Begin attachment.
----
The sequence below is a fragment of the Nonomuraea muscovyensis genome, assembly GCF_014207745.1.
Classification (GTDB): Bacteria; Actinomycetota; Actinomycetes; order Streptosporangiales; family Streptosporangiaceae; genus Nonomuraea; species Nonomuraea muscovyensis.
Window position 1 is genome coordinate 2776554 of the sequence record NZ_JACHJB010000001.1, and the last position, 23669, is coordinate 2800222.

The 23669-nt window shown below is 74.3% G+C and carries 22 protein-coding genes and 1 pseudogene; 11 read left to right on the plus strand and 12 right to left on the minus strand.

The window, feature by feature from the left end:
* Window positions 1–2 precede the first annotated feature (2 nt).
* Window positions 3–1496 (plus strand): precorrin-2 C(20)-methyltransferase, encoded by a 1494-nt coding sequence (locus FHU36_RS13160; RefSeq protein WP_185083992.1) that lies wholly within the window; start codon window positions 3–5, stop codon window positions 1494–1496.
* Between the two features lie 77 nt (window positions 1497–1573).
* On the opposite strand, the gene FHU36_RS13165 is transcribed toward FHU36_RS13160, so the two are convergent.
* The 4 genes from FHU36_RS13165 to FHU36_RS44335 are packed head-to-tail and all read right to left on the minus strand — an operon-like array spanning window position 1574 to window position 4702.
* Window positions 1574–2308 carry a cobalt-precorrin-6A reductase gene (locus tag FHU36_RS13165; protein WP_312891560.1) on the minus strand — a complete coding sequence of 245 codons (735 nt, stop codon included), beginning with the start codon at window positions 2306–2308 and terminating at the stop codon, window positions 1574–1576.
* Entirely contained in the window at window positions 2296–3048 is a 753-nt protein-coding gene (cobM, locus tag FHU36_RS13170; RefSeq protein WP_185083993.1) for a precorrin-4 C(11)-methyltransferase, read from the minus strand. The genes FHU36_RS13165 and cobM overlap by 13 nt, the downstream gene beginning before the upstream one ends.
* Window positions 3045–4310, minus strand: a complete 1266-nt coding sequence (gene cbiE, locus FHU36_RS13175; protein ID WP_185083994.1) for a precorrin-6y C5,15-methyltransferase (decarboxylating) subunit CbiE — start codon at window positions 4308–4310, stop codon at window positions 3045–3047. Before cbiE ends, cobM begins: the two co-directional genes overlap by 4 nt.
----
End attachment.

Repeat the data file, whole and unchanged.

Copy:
The sequence below is a fragment of the Nonomuraea muscovyensis genome, assembly GCF_014207745.1.
Classification (GTDB): Bacteria; Actinomycetota; Actinomycetes; order Streptosporangiales; family Streptosporangiaceae; genus Nonomuraea; species Nonomuraea muscovyensis.
Window position 1 is genome coordinate 2776554 of the sequence record NZ_JACHJB010000001.1, and the last position, 23669, is coordinate 2800222.

The 23669-nt window shown below is 74.3% G+C and carries 22 protein-coding genes and 1 pseudogene; 11 read left to right on the plus strand and 12 right to left on the minus strand.

The window, feature by feature from the left end:
* Window positions 1–2 precede the first annotated feature (2 nt).
* Window positions 3–1496 (plus strand): precorrin-2 C(20)-methyltransferase, encoded by a 1494-nt coding sequence (locus FHU36_RS13160; RefSeq protein WP_185083992.1) that lies wholly within the window; start codon window positions 3–5, stop codon window positions 1494–1496.
* Between the two features lie 77 nt (window positions 1497–1573).
* On the opposite strand, the gene FHU36_RS13165 is transcribed toward FHU36_RS13160, so the two are convergent.
* The 4 genes from FHU36_RS13165 to FHU36_RS44335 are packed head-to-tail and all read right to left on the minus strand — an operon-like array spanning window position 1574 to window position 4702.
* Window positions 1574–2308 carry a cobalt-precorrin-6A reductase gene (locus tag FHU36_RS13165; protein WP_312891560.1) on the minus strand — a complete coding sequence of 245 codons (735 nt, stop codon included), beginning with the start codon at window positions 2306–2308 and terminating at the stop codon, window positions 1574–1576.
* Entirely contained in the window at window positions 2296–3048 is a 753-nt protein-coding gene (cobM, locus tag FHU36_RS13170; RefSeq protein WP_185083993.1) for a precorrin-4 C(11)-methyltransferase, read from the minus strand. The genes FHU36_RS13165 and cobM overlap by 13 nt, the downstream gene beginning before the upstream one ends.
* Window positions 3045–4310, minus strand: a complete 1266-nt coding sequence (gene cbiE, locus FHU36_RS13175; protein ID WP_185083994.1) for a precorrin-6y C5,15-methyltransferase (decarboxylating) subunit CbiE — start codon at window positions 4308–4310, stop codon at window positions 3045–3047. Before cbiE ends, cobM begins: the two co-directional genes overlap by 4 nt.